Today’s announcement that morning-news hot shot Chris Licht will become showrunner for Stephen Colbert’s topical late-night comedy show is the result of conversations that started around the time of Colbert’s post-Super Bowl broadcast.

At the heart of those conversations between CBS Corp. CEO Leslie Moonves and Late Show Cobert LogoColbert and also between Colbert and CBS Entertainment chief Glenn Gellar: the need for a showrunner. The very hands-on Colbert, who’d formerly put out a half-hour show, four days a week, from an intimate West Side studio for Comedy Central, now is handling a five-day-a-week, hourlong program for CBS from the cavernous Ed Sullivan Theater. General consensus at CBS: Colbert needed someone who could wrangle the enormous daily undertaking, and make the train run on time.

“They did a Herculean job launching the show with the core team that did The Colbert Report. But once the rubber hits the road on a daily basis, they need a showrunner … who can provide the operational system that supports Stephen,” prognosticated one industry pundit.

Enter Licht, an ambitious, highly regarded news exec who had Chris Lichtspent the past several years turning around CBS News’ morning show, after launching Morning Joe for MSNBC. It was the worst-kept secret in TV news that Licht was mulling what to do next, after delivering the morning program’s biggest numbers in more than two decades.

“He’s really skilled operationally and he knows how to produce a daily show, which is exhausting,” one industry watcher said. “Licht does two hours live every morning. The ability to bring in Chris to partner with Stephen will provide a much better support structure around him.”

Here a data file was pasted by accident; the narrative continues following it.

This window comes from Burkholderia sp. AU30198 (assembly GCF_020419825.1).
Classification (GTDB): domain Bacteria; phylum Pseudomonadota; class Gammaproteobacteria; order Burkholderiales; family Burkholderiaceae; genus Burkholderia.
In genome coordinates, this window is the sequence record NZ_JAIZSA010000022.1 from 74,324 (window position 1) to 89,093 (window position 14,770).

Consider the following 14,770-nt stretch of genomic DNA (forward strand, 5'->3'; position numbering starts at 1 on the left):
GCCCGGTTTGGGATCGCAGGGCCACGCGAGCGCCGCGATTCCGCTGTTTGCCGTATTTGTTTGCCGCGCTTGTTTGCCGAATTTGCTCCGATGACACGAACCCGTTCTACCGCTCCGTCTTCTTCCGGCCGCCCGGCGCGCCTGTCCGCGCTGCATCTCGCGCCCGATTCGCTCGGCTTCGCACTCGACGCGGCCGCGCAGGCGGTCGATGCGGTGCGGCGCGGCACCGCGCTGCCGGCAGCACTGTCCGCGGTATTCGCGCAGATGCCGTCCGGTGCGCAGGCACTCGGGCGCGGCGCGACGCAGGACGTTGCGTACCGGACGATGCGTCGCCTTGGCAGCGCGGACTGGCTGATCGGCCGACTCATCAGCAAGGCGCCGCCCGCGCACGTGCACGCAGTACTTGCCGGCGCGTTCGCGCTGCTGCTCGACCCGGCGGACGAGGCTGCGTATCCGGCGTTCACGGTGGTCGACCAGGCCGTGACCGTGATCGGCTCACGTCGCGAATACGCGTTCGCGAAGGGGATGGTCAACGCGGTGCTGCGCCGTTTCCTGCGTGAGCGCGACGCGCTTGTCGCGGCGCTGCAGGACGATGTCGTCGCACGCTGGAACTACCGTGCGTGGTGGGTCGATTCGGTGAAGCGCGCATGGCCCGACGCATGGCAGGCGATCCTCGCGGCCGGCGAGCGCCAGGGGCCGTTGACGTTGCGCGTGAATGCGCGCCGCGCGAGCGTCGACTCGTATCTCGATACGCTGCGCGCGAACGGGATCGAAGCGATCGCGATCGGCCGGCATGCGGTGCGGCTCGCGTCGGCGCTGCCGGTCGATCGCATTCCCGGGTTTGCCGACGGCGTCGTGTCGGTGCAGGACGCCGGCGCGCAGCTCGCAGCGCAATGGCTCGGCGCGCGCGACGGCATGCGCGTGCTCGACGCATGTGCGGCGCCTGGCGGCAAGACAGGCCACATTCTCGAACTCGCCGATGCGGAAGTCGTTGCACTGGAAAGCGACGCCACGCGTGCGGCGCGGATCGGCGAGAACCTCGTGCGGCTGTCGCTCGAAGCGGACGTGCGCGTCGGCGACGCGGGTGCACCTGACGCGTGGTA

About four weeks ago, CBS News chief David Rhodes met with Moonves, at which Licht came up. Moonves suggested moving him to The Late Show, sources say.

Licht and Colbert met for the first time on the subject last week. Licht will oversee all aspects of production for The Late Show.

Licht’s appointment does not impact Tom Purcell, who’s described as Colbert’s head of creative, or Meredith Bennett, who oversees business and production functions. Today’s announcement from CBS listed both as EPs on the show, as are Colbert and Jon Stewart.  Stewart has had an EP role on the show since he launched it, literally, dressed up as an umpire shouting “Play ball!” in the premiere episode.

But morning news and late-night TV are different beasts, industry watchers note. That said, the median age of Colbert’s CBS late-night show is 58.2 years; the median age of the morning news program Licht is leaving to head to Colbert’s show: 61.1. Similarly, NBC’s The Tonight Show Starring Jimmy Fallon has a median age of 55.1 years, and Today‘s is 57.4. ABC’s Jimmy Kimmel Live is 57.2, and its Good Morning America is 59.2.

Season to date, Late Show is averaging 2.9M viewers and 859K viewers in the 18-49 age bracket. Colbert trails Fallon’s show (3.4M,1.3M) but bests Kimmel (2.4M, 715K).

But, during most recent weeks, Colbert is getting results more in line with what his predecessor David Letterman was doing a year ago. Averages for the first quarter of this year show Colbert still up substantially, year to year, compared with Letterman in the demo, but by a lot less than in his in full season-to-date comparisons. And the total viewers average is slipping into Letterman territory in the first quarter.